It’s important to be knowledgeable about the health issues pertaining to any breed of dog you’re considering adopting. Many people are drawn to small, feisty, fluffy Pomeranians, and becoming aware of their common health conditions will help you to decide whether it’s the right pet for you.
You’ll also want to know when you should call the vet and whether or not a condition can be reasonably treated at home. Read on to learn about common Pomeranian health issues and conditions as well as how to treat and prevent them.
The Pomeranian is the smallest member of the Spitz family of northern breeds and is a descendent of sled dogs from Iceland and Lapland. Today, it is one of the most popular of the toy breeds. Pomeranians are intelligent, easily trained, active, and very alert. Despite their small size, they can be very bold dogs and aggressive among larger breeds. They can also be very protective of their families, making them good companions and watch dogs.
Common Health Problems
The Pomeranian is typically a very healthy and long-living breed of dog. However, although they have relatively few wellness issues, they do have some common health problems, similar to all breeds of dogs.
One of the most common health issues with Pomeranians is obesity. Because of their small size, they don’t need much food, so it’s easy to overfeed them. As a Pomeranian owner, it’s important to be aware of portion sizes for your pet’s food in order to prevent obesity.
Pomeranians also have a very small a mouth in relation to their teeth, which can result in overcrowding. This can cause various teeth and gum problems, such as tartar or plaque buildup, when food gets trapped between their teeth.
If plaque is not removed, your pet can get gingivitis or another gum disease, which can lead to premature tooth loss. Because of this, it’s very important to keep your Pomeranian’s teeth clean by brushing them on a regular basis.
In addition to brushing his teeth, you can help keep your dog’s mouth clean by giving him dental biscuits or dental chew toys. Furthermore, feeding your dog a healthy diet will help him maintain a healthy mouth. Dry food is better for your dog’s teeth than canned or moist options. Also, avoid poor-quality foods and foods that have a lot of starch or sugar.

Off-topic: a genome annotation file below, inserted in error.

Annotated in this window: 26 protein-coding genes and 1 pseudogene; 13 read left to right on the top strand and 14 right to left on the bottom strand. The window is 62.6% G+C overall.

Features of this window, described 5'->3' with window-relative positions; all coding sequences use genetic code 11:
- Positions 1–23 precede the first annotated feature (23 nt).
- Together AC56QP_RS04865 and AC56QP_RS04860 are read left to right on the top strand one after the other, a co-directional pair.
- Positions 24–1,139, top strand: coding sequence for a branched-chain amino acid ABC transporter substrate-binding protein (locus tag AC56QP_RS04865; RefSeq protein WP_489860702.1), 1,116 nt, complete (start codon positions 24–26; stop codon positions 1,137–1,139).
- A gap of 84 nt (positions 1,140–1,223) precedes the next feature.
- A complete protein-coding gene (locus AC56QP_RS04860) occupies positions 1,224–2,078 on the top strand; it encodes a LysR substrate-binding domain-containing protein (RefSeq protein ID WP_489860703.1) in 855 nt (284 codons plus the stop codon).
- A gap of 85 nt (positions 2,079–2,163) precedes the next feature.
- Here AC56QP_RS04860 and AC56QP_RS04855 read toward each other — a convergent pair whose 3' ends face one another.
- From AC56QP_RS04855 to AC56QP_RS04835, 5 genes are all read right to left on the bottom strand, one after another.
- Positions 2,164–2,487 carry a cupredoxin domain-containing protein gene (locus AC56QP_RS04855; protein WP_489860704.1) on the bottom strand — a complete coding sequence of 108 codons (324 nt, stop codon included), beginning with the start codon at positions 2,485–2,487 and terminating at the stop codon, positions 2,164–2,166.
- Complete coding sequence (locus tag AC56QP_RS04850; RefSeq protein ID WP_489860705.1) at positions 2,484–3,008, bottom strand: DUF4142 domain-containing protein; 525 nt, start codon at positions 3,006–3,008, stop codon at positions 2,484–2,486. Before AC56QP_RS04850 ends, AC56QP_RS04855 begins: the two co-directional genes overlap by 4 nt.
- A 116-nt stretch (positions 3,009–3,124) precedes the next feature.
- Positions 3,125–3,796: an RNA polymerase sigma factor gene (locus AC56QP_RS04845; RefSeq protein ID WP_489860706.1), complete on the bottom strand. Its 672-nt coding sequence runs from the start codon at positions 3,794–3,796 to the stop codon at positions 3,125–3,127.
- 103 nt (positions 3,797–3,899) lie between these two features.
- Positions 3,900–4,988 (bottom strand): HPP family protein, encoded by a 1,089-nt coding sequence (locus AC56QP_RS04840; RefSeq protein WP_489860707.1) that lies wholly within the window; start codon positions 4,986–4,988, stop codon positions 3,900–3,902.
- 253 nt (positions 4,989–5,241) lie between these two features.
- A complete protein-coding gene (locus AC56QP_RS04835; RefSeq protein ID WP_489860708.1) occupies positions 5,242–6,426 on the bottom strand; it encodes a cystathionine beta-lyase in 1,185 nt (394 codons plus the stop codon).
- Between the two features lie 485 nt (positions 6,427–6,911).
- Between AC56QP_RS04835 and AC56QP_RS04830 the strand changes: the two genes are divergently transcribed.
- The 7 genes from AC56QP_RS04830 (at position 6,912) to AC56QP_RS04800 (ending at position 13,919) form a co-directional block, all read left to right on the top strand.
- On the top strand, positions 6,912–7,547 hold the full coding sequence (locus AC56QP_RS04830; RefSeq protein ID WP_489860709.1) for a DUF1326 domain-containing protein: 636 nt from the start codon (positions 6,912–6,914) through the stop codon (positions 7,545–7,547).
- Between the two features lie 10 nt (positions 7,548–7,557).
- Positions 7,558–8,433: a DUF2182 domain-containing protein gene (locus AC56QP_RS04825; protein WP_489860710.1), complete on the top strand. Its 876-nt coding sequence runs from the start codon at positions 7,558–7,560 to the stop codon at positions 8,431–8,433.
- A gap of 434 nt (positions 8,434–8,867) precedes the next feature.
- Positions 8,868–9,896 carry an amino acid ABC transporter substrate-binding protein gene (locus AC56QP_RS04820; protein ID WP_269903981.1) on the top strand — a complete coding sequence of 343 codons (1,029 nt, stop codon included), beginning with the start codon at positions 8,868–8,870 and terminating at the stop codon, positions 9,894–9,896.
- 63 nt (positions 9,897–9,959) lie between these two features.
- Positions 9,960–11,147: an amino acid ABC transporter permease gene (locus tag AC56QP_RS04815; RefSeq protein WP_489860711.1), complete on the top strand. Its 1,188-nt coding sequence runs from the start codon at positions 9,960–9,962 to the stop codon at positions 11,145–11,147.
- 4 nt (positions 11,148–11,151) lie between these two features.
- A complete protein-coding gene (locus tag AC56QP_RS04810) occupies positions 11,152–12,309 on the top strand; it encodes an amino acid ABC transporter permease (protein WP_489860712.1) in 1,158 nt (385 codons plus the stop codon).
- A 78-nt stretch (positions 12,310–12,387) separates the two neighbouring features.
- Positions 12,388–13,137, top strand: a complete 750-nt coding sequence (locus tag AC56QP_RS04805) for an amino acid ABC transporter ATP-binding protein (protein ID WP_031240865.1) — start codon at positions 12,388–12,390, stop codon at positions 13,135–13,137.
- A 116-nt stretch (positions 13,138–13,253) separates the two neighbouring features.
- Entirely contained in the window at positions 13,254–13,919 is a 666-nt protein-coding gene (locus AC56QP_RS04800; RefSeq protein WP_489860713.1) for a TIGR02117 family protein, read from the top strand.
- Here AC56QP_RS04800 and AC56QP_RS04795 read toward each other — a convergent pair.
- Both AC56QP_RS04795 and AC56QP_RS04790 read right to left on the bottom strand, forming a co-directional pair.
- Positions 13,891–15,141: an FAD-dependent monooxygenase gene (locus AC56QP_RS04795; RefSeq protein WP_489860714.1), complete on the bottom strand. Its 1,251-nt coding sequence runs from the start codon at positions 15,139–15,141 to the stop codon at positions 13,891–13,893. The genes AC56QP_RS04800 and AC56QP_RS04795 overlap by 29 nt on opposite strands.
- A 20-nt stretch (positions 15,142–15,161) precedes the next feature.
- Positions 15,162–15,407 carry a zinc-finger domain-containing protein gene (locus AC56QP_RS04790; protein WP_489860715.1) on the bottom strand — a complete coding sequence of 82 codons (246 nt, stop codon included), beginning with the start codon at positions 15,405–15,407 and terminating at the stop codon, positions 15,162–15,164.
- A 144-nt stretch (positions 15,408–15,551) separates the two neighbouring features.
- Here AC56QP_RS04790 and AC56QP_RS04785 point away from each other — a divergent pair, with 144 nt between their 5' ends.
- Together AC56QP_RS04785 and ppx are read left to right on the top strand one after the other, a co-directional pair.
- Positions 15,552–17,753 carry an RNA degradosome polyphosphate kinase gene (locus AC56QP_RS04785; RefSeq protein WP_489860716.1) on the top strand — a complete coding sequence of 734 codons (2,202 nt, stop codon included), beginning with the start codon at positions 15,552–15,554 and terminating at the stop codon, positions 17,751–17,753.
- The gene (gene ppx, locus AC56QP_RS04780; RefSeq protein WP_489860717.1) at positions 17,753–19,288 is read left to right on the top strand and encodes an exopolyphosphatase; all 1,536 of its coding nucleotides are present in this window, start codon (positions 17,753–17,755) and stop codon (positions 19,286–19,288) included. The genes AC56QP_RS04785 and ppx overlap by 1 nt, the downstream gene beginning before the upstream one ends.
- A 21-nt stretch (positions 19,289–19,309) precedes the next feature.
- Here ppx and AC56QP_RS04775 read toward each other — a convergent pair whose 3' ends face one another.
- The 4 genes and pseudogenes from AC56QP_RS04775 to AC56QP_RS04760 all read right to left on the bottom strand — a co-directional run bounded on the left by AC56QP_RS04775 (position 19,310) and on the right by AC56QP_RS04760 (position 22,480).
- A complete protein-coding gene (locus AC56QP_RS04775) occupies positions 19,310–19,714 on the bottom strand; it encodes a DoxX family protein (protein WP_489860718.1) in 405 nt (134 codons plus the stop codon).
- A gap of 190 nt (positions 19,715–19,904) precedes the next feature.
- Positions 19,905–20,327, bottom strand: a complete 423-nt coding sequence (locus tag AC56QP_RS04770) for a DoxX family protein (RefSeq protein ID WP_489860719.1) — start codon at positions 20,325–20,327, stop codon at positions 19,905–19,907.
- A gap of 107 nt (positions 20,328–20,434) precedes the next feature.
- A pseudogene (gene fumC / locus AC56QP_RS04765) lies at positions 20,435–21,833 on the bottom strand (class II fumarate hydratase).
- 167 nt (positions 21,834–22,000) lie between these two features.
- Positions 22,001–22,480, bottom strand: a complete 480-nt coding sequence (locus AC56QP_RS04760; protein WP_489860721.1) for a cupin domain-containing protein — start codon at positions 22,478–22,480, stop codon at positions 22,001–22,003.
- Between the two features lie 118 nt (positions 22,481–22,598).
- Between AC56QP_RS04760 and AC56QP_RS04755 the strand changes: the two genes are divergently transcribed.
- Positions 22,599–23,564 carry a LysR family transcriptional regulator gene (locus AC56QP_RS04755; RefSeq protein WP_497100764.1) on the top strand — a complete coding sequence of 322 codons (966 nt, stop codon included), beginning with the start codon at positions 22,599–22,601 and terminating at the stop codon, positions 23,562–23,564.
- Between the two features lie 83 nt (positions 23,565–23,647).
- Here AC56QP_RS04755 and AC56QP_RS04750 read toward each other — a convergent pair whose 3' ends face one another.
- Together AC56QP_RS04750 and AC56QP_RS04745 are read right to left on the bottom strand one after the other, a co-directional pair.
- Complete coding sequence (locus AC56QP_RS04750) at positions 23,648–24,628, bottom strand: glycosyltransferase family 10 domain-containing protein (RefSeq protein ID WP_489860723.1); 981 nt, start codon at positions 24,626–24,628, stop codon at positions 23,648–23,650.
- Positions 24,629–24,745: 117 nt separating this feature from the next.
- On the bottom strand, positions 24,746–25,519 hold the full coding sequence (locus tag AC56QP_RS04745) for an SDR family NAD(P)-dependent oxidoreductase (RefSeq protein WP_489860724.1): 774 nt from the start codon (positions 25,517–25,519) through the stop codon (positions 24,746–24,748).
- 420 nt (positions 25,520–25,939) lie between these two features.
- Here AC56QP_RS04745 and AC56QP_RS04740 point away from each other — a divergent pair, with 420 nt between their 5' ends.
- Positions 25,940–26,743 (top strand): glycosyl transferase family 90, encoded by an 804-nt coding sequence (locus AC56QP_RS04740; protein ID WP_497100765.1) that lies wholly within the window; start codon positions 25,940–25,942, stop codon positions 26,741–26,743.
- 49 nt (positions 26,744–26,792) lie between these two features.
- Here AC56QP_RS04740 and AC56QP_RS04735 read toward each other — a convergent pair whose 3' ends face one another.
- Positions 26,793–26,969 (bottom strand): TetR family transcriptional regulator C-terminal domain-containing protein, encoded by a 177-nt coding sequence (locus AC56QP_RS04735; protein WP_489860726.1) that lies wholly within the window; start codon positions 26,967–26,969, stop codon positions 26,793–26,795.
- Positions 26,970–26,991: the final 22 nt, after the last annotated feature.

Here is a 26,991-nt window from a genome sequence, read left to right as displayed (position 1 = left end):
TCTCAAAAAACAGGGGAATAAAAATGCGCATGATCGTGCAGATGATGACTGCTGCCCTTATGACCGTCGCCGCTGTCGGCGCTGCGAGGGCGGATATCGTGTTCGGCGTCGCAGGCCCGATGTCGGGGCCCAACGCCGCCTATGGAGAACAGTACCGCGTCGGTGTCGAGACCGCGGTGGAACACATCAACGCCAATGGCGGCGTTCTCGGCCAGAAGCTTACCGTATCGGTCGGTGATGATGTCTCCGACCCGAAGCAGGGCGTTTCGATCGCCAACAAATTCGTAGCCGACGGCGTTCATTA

Other Common Health Issues
Hypoglycemia occurs when blood sugar levels suddenly drop. This can be very dangerous for dogs, even sometimes fatal. The condition most commonly happens to puppies under the age of 3 months or small breeds of dogs. The signs can appear quickly and include weakness, loss of appetite, lack of coordination, shaking, muscle twitching, or seizures.
Pomeranian owners should keep honey in their home and give it to their pet immediately after noticing symptoms of hypoglycemia. Your dog should then be taken to a veterinarian right away for professional treatment.
A coat loss condition, sometimes referred to as Severe Hair Loss Syndrome (SHLS), can affect Pomeranians. SHLS occurs mainly in male breeds and will often arise later in a dog’s life. Your pet may start out out with a normal, healthy-looking coat that slowly thins out over time.
The thinning will typically start at the back of the thighs and move up his back. It’s a good idea to become familiar with the symptoms of coat loss in Pomeranians, as early detection is a major factor for proper prevention and recovery.
Canine cataracts are one of the most common problems affecting the eyes of dogs. Toy dogs, including Pomeranians, are more prone to this health problem than larger breeds. There are many different forms of canine cataracts which can develop for a variety of reasons and appear at any age. Symptoms include a change in eye color (sometimes gray or white), bumping into walls due to blurred vision, or swelling or redness of the eyes.
If you suspect that your Pomeranian has cataracts, a veterinarian will be able to diagnose it by performing an eye exam.
Many cataracts are able to be surgically removed, but early detection is vital. If left untreated, it can lead to blindness.